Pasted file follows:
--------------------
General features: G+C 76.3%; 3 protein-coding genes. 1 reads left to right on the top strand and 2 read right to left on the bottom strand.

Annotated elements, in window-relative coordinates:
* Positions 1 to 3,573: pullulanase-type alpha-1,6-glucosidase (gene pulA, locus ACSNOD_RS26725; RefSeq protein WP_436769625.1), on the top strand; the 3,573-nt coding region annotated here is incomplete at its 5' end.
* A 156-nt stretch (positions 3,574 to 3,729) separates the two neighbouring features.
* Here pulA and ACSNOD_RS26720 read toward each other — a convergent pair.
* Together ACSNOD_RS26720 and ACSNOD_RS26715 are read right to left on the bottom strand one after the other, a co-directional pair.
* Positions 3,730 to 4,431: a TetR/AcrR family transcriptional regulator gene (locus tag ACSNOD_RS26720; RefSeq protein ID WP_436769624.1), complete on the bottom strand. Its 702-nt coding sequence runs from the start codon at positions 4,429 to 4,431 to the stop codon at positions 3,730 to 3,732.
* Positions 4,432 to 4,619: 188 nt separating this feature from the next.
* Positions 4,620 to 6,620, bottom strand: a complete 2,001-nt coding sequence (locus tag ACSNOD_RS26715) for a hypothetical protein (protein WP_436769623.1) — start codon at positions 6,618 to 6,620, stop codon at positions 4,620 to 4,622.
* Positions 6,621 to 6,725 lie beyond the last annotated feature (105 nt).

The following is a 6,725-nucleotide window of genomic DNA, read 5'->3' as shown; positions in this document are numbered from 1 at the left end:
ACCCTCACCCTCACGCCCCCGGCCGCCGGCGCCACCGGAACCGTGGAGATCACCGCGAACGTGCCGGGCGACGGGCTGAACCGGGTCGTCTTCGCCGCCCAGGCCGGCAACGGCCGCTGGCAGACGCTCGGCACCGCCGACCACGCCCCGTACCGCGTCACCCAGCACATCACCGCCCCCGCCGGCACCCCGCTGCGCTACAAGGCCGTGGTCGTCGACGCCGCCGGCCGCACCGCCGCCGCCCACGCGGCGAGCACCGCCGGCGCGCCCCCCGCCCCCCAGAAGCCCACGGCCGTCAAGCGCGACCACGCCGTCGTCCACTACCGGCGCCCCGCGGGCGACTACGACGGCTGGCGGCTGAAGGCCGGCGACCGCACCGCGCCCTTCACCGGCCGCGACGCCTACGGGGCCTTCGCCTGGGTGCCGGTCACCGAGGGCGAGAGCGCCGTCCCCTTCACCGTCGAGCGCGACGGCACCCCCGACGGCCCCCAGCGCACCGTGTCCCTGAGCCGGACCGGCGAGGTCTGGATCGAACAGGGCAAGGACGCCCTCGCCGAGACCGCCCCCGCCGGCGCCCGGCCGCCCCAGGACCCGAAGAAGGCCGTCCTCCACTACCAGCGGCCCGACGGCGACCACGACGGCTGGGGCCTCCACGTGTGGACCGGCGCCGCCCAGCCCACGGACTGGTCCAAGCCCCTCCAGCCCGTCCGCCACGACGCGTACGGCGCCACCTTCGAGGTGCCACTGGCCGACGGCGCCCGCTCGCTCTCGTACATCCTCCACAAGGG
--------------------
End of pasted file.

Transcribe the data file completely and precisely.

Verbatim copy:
General features: G+C 76.3%; 3 protein-coding genes. 1 reads left to right on the top strand and 2 read right to left on the bottom strand.

Annotated elements, in window-relative coordinates:
* Positions 1 to 3,573: pullulanase-type alpha-1,6-glucosidase (gene pulA, locus ACSNOD_RS26725; RefSeq protein WP_436769625.1), on the top strand; the 3,573-nt coding region annotated here is incomplete at its 5' end.
* A 156-nt stretch (positions 3,574 to 3,729) separates the two neighbouring features.
* Here pulA and ACSNOD_RS26720 read toward each other — a convergent pair.
* Together ACSNOD_RS26720 and ACSNOD_RS26715 are read right to left on the bottom strand one after the other, a co-directional pair.
* Positions 3,730 to 4,431: a TetR/AcrR family transcriptional regulator gene (locus tag ACSNOD_RS26720; RefSeq protein ID WP_436769624.1), complete on the bottom strand. Its 702-nt coding sequence runs from the start codon at positions 4,429 to 4,431 to the stop codon at positions 3,730 to 3,732.
* Positions 4,432 to 4,619: 188 nt separating this feature from the next.
* Positions 4,620 to 6,620, bottom strand: a complete 2,001-nt coding sequence (locus tag ACSNOD_RS26715) for a hypothetical protein (protein WP_436769623.1) — start codon at positions 6,618 to 6,620, stop codon at positions 4,620 to 4,622.
* Positions 6,621 to 6,725 lie beyond the last annotated feature (105 nt).

The following is a 6,725-nucleotide window of genomic DNA, read 5'->3' as shown; positions in this document are numbered from 1 at the left end:
ACCCTCACCCTCACGCCCCCGGCCGCCGGCGCCACCGGAACCGTGGAGATCACCGCGAACGTGCCGGGCGACGGGCTGAACCGGGTCGTCTTCGCCGCCCAGGCCGGCAACGGCCGCTGGCAGACGCTCGGCACCGCCGACCACGCCCCGTACCGCGTCACCCAGCACATCACCGCCCCCGCCGGCACCCCGCTGCGCTACAAGGCCGTGGTCGTCGACGCCGCCGGCCGCACCGCCGCCGCCCACGCGGCGAGCACCGCCGGCGCGCCCCCCGCCCCCCAGAAGCCCACGGCCGTCAAGCGCGACCACGCCGTCGTCCACTACCGGCGCCCCGCGGGCGACTACGACGGCTGGCGGCTGAAGGCCGGCGACCGCACCGCGCCCTTCACCGGCCGCGACGCCTACGGGGCCTTCGCCTGGGTGCCGGTCACCGAGGGCGAGAGCGCCGTCCCCTTCACCGTCGAGCGCGACGGCACCCCCGACGGCCCCCAGCGCACCGTGTCCCTGAGCCGGACCGGCGAGGTCTGGATCGAACAGGGCAAGGACGCCCTCGCCGAGACCGCCCCCGCCGGCGCCCGGCCGCCCCAGGACCCGAAGAAGGCCGTCCTCCACTACCAGCGGCCCGACGGCGACCACGACGGCTGGGGCCTCCACGTGTGGACCGGCGCCGCCCAGCCCACGGACTGGTCCAAGCCCCTCCAGCCCGTCCGCCACGACGCGTACGGCGCCACCTTCGAGGTGCCACTGGCCGACGGCGCCCGCTCGCTCTCGTACATCCTCCACAAGGG